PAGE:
If you don’t experience any multiple myeloma symptoms, your oncologist may prefer to monitor your condition closely instead of starting you on a treatment immediately.
If you experience symptoms, however, your oncologist will create a treatment protocol based on your particular circumstances. The goal of most multiple myeloma treatments is relieving symptoms and keeping patients well-nourished. Individuals who are at a heightened risk may also consider participating in a clinical trial. Research into the treatment of multiple myeloma is continuing to devise more effective therapies.
Drugs for Multiple Myeloma
Oncologists typically select medications based on the stage of myeloma and the patient’s age.
Chemotherapy Medications. Usually taken in various combinations, there are numerous chemo drugs used in the treatment of multiple myeloma such as Adriamycin, Alkeran, Cytoxan, Doxil, and Evomela.
While undergoing chemotherapy, you may also be prescribed corticosteroids such as dexamethasone to boost the efficacy of chemotherapy as well as relieve side effects.
Immunomodulatory Medications. These immunotherapy drugs such as lenalidomide, thalidomide, and pomalidomide vitalize the immune system to destroy cancer cells. They work by depriving myeloma cells of proteins they need to survive.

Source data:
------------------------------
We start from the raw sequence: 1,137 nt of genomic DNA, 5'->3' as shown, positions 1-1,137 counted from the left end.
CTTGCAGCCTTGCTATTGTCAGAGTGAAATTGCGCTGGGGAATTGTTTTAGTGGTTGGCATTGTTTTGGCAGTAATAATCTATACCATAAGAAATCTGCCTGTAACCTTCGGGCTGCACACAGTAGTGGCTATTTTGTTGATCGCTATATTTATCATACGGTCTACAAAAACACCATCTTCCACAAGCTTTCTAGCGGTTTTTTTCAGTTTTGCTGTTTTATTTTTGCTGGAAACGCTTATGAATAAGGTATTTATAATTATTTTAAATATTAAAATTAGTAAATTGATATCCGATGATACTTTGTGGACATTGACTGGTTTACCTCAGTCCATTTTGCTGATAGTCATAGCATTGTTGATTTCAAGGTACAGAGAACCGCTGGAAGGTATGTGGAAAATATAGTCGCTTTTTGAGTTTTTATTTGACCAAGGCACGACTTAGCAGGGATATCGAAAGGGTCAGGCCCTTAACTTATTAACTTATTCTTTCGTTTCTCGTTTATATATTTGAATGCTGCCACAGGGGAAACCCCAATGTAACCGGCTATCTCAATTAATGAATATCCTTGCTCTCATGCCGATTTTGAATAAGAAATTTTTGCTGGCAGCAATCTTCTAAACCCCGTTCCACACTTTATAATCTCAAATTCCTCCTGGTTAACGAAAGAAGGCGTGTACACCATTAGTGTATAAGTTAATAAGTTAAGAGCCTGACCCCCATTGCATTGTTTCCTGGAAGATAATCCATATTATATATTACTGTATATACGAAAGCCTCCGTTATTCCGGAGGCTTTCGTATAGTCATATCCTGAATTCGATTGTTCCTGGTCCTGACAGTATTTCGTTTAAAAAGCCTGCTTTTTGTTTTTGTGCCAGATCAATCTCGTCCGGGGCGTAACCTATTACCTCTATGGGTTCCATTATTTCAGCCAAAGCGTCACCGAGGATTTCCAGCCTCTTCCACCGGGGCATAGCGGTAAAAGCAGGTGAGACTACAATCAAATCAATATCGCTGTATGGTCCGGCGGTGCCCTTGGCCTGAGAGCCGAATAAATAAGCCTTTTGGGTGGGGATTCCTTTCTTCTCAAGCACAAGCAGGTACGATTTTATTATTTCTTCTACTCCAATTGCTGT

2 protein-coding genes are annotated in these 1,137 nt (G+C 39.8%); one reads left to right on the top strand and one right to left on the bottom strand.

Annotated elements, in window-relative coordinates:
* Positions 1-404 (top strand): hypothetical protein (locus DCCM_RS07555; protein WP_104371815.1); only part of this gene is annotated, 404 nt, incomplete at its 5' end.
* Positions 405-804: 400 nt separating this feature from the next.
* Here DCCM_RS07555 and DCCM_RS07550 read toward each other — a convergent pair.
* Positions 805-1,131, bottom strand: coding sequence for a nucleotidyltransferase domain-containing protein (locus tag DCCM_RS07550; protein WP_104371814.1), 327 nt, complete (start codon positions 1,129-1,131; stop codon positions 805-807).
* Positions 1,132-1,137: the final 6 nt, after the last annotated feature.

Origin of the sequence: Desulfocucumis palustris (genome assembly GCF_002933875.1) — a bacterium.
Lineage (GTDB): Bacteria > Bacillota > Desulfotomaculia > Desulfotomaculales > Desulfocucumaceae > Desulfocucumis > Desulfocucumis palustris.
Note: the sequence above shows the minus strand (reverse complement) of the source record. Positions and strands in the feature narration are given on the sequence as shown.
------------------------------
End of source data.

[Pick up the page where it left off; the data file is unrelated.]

While it is not effective for everyone, you may also be an ideal candidate for a stem-cell transplant, which typically either precedes or supersedes a round of high-dose chemotherapy.
Multiple Myeloma Prognosis
Multiple myeloma prognosis varies patient to patient. Some patients can survive for years with only a limited number of symptoms, whereas the disease may worsen quite rapidly in others. Recognizing the types of multiple myeloma is often a difficult feat for medical experts.
Survival rates are predicted using certain established methods. The most straightforward and preferred method involves measuring the levels of two substances known as albumin and beta-2-microglobulin.
For instance, a high level of albumin with a low level of beta-2-microglobulin is indicative of a longer survival time. Some other tests such DNA testing on plasma cells may also be used. Recognizing how advanced your multiple myeloma is can play a huge role in determining the best possible treatment protocol.
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